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Sunday, July 26, 2015

Alzheimer's Could Be Diabetes of the Brain?

Here is a NEW twist or at least new evidence that Diabetes and Alzheimer's have something in common! Both involve insulin resistance and  chronic inflammation. Studies taking place now are examining the link between Diabetes and Alzheimer's and some have even called Alzheimer's disease...type 3 Diabetes.



A new study from researchers affiliated with Harvard and Beth Israel Deaconess Medical Center in Boston provides additional evidence on the link between blood sugar control, inflammation, and Alzheimer’s disease.

The primary brain lesions of AD are the result of deposits of a substance known as beta-amyloid. Although the immune cells in the brain normally remove beta-amyloid and plaque, research is beginning to characterize a chronic and excessive inflammatory reaction to amyloid proteins in the brain in susceptible individuals that can promote AD.
The tremendous increase in AD parallels the rise in type 2 diabetes and insulin resistance suggesting a possible connection. It is well established that type 2 diabetics have a 1.5 to 4-fold risk for AD, as well asdementia caused by damage to the blood vessels of the brain. Insulin resistance in the brain is associated with poor uptake of glucose by brain cells and localized inflammation that leads to beta-amyloid formation. Hence measures to improve blood sugar control and improve insulin sensitivity appear to be important steps in the prevention of AD.
New Data:
The study subjects were 65 people with an average of 66 years. Of these subjects, 35 had type 2 diabetes (T2D). All subjects were tested at the start of the study and then two years later with a MRI scan to measure blood flow, various blood tests including C-reactive protein (a marker for inflammation) and several tests of cognitive ability.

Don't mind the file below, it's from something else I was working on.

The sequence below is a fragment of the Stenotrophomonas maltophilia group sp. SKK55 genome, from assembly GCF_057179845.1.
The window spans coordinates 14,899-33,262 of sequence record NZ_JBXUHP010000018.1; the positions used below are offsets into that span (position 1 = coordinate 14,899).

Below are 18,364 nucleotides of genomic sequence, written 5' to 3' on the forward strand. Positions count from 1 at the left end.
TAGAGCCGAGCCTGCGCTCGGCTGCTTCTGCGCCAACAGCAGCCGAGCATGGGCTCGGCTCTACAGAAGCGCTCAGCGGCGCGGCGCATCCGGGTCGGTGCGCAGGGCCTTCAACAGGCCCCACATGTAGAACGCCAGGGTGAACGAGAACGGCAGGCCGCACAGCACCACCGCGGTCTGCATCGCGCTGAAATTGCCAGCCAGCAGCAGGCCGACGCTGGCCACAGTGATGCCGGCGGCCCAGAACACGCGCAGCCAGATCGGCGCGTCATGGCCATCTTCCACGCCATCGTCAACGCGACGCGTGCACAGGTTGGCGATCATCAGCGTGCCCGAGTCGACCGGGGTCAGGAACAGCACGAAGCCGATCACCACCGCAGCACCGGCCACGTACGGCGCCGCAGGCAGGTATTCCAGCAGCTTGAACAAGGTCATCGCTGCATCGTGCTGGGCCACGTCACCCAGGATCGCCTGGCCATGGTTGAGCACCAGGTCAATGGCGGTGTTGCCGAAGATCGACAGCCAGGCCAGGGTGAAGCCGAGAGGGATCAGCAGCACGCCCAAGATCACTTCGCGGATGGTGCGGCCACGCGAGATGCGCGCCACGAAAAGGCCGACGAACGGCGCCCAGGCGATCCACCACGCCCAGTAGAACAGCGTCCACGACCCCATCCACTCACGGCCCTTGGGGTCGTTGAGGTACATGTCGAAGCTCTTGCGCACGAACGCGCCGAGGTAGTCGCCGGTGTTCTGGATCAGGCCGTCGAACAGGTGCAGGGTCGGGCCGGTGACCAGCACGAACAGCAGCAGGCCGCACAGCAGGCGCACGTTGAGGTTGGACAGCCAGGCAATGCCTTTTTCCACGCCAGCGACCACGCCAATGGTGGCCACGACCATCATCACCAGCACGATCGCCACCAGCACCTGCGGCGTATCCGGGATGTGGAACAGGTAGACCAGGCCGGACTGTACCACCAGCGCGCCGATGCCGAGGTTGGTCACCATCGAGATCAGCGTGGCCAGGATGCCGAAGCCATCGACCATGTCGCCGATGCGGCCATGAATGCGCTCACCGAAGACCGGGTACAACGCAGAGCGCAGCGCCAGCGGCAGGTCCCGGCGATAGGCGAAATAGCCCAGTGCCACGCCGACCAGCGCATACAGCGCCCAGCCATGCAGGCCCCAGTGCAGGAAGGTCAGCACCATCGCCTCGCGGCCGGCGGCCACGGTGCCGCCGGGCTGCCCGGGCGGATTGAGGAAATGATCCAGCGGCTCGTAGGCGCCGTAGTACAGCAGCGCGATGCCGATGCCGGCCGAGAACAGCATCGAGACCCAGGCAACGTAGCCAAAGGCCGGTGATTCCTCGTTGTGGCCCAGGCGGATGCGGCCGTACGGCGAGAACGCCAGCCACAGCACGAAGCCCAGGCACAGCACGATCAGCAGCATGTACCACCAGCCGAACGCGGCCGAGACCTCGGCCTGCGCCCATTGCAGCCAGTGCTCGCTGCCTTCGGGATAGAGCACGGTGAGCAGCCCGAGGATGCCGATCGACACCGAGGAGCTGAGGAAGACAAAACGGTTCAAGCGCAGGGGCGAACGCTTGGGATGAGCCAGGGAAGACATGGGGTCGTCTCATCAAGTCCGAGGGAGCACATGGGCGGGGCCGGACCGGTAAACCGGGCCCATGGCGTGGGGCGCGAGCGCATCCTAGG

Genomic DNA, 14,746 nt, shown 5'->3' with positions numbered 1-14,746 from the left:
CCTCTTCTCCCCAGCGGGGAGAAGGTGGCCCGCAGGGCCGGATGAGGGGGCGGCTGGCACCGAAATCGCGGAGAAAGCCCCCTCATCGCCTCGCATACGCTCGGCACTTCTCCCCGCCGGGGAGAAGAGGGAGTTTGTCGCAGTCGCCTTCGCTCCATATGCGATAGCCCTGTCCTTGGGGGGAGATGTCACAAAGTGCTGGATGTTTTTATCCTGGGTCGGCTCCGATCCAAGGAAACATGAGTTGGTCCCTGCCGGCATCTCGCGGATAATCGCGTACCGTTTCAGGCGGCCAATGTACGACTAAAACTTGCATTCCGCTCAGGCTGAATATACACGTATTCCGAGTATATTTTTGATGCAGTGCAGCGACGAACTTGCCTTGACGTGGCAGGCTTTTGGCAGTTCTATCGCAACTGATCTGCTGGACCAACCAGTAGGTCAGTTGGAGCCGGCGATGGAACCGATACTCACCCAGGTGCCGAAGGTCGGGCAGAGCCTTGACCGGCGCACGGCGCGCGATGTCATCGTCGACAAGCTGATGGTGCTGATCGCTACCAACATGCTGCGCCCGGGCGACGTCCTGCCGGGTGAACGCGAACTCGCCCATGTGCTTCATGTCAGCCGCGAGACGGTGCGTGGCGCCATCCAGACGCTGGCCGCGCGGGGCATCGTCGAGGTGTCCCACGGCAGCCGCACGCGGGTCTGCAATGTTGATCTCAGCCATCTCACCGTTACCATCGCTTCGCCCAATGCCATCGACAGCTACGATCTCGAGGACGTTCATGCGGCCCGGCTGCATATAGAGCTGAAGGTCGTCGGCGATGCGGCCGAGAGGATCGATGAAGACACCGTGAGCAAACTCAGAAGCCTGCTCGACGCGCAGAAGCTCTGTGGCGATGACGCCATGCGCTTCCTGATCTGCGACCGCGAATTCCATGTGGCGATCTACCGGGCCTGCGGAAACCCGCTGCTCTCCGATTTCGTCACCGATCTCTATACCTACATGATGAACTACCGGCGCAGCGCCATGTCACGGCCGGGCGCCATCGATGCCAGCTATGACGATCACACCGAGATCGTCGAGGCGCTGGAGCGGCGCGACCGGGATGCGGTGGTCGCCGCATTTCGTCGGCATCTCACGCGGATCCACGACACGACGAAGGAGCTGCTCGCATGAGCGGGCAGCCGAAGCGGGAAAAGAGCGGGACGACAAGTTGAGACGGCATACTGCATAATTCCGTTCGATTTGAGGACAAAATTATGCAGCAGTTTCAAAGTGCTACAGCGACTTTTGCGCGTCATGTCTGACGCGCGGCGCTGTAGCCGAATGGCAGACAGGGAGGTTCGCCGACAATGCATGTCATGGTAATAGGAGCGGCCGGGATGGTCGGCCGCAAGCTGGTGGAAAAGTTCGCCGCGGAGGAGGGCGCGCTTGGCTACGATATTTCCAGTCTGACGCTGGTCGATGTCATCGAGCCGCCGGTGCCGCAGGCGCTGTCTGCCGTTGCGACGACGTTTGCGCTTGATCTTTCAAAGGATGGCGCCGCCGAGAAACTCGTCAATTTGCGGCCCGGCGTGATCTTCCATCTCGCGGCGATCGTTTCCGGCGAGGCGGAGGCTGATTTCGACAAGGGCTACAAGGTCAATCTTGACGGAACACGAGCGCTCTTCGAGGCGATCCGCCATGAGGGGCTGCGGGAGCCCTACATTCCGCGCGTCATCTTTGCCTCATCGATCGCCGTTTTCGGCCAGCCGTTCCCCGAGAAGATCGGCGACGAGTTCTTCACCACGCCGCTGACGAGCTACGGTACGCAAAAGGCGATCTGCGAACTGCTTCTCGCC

At the end of two years, people with diabetes had greater declines in gray matter volume, composite scores on mental tests, and in rates of blood flow to the brain than those in the control group. They also had greater increases in blood measures of inflammation. Among the group with diabetes, those with more severe declines in brain blood flow had correspondingly greater declines on tests of mental skills.
These results indicate that inflammation due to insulin resistance leads to changes in blood flow and blood vessel flexibility that consequently accelerates the decline in mental function and daily activities performance in older people with T2D.
Keep your blood glucose levels under control by eating right, exercising, and building your dietary regimen around vegetables, fish, lean meats, mono unsaturated fats such as nuts, seeds, extra virgin cold pressed olive oil,  along with losing weight.
Supplements you should be including in your regimen include Vitamin D3 (I take 10,000 mg daily), high potency multiple vitamin, and i would add vitamin E, High quality fish oil, Pycogenol, or pine bark extract, 5000 PLUS mg of vitamin C daily combined with 3000 mg of L-Lysine and 1000 of Proline along with CoQ10. You might take a hard look at Alpha Lipoic Acid and L-Carnitine and as the article mentions start taking a special form of curcumin which is the yellow pigment of Turmeric.
I buy most of my vitamins from Puritan Pride and/or Swanson Health products and occasionally from Vita-Cost and other outlets. The article I read is promoting a special form of curcumin called Theracurmin. I have not personally tried this product and cannot speak to its effectiveness over curcumin which has been around from various outlets for some time.

I am a big believer in diet, exercise and taking key supplements that have proven their worth over time.

3 John 2King James Version (KJV)

Beloved, I wish above all things that thou mayest prosper and be in health, even as thy soul prospereth

God Bless,


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